50 Years of Friendship
Austria's ambassador to Kenya, H.E HARALD GUNTHER recalls the milestones of his country’s diplomatic relations with Nairobi as it marks its Jubilee Anniversary
DIPLOMAT EAST AFRICA: Your Excellency, please tell us about the state of relations between Austria and the East African countries you oversee.
H.E HARALD GUNTHER: The Austrian Embassy in Nairobi covers Kenya, Burundi, the Comoros, the Democratic Republic of Congo, Malawi, Rwanda, the Seychelles, Somalia, Tanzania, Zambia and the United Nations agencies of HABITAT and UNEP. With all these countries and organisations we have good, friendly relations and strive to expand our ties.
Q: Official ties between Austria and Kenya stretch far back to 1908, when Austria-Hungary established an Honorary Consulate in Mombasa. Please elaborate on this.
A: This was at the time of the Austrian-Hungarian Monarchy, which comprised then an area with about 60 million people. The trade potential with East Africa was seen as promising. But at the outset of World War I, the Consulate was closed down.
Q: You just commemorated 50 years of diplomatic relations with Kenya; please tell us about the highlights of these relations.
A: Our bilateral relations started with an early recognition of Kenya’s independence in 1964. A year later, we opened the Austrian Embassy in Nairobi. During the last 50 years we have steadily expanded our friendly bilateral relations in all fields.
Q: Kindly share with us the details of the areas of cooperation.
A: We have bilateral agreements with individual countries, for example in the air service sector, on double taxation avoidance or technical assistance. But the main agreements are in the framework of the European Union (EU), for instance, the Economic Partnership Agreement (EPA) between EU and East African Community (EAC) which was just recently renewed.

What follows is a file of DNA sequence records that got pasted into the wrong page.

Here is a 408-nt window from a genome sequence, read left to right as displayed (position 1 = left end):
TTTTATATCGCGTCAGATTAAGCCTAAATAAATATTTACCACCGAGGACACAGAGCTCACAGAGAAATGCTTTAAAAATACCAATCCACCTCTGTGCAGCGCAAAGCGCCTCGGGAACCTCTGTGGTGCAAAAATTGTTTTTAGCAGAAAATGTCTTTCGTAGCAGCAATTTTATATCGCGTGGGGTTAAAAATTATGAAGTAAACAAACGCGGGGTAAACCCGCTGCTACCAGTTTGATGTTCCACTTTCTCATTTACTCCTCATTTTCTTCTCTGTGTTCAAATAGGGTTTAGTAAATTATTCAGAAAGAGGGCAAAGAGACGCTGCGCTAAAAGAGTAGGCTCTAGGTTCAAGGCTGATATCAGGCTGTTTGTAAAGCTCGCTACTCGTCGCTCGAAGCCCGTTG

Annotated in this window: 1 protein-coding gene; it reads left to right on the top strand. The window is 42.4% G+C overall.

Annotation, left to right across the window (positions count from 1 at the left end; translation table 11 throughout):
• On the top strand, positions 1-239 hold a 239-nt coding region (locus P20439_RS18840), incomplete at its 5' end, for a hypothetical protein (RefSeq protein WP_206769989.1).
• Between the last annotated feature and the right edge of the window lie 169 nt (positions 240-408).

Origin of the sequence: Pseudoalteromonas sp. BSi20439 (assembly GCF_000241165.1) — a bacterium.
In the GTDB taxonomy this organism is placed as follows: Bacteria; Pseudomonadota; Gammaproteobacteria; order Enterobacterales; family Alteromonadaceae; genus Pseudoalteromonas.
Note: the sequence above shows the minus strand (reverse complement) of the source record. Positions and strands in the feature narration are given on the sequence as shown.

Q: How do you view the current economic situation in Kenya?
A: The economic growth rates of Kenya and the region are well beyond our own. Kenya is the strongest economy in the region. A lot of investments in big infrastructure projects are taking place. I think there is a lot of economic potential in the coming years.
Q: The Kenyan government has developed strategies to attract foreign investment to the country. Have any Austria investors taken advantage of the policy?
A: Last year an Austrian–Kenyan business forum took place. An Austrian delegation which was organised by the Austrian Economic Chamber visited Kenya. The aim was to have a closer look at business opportunities in Kenya and the East African region which has high economic growth rates. As a result, we can see new Austrian investments in the health and business sector. The Austrian Economic Chamber has also decided to open an office at the Embassy this year.
Q: What will be the focus of Austria’s engagement in Kenya and East Africa during your tenure?
A: As the Embassy is located in Nairobi, our focus is, of course, Kenya itself. But we are also striving to expand our ties with all the countries and organisations I mentioned at the beginning. I think the region we are covering is experiencing vibrant economic activity and that we will see more bilateral interest and development of stronger relations.
Q: What do you think of the East Africa Community (EAC) Integration efforts?
A: From the Austrian perspective, regional integration in Africa is a positive development, from which the countries of East Africa
An Austrian delegation which was organised by the Austrian Economic Chamber visited
The aim Kenya. was to have a closer look at business opportunities in Kenya and the East African region
as well as international partners in trade, business and tourism can benefit. Of course, it is up to the EAC and its member states to decide how far they want to take their aspirations of integration and how they can be implemented.
As a member of the EU for 20 years now, Austria has its own experience of being part of a greater community. The EU has been a very successful peace-project and economically, Austria has profited tremendously since its accession to the EU. From these points of view, Austria can only support the EAC’s integration efforts.
Q: Kindly tell us please about your priority areas in this respect.
A: The most institutionalised partnership we have with Africa is in the framework of the Strategic Partnership between the EU and the continent. It focuses on promoting political dialogue and concrete action in areas of joint interest between equal partners. The co-operation is especially expanded in the areas of peace and security, infrastructure and the development sector. East Africa is also a key region for Austria’s development cooperation.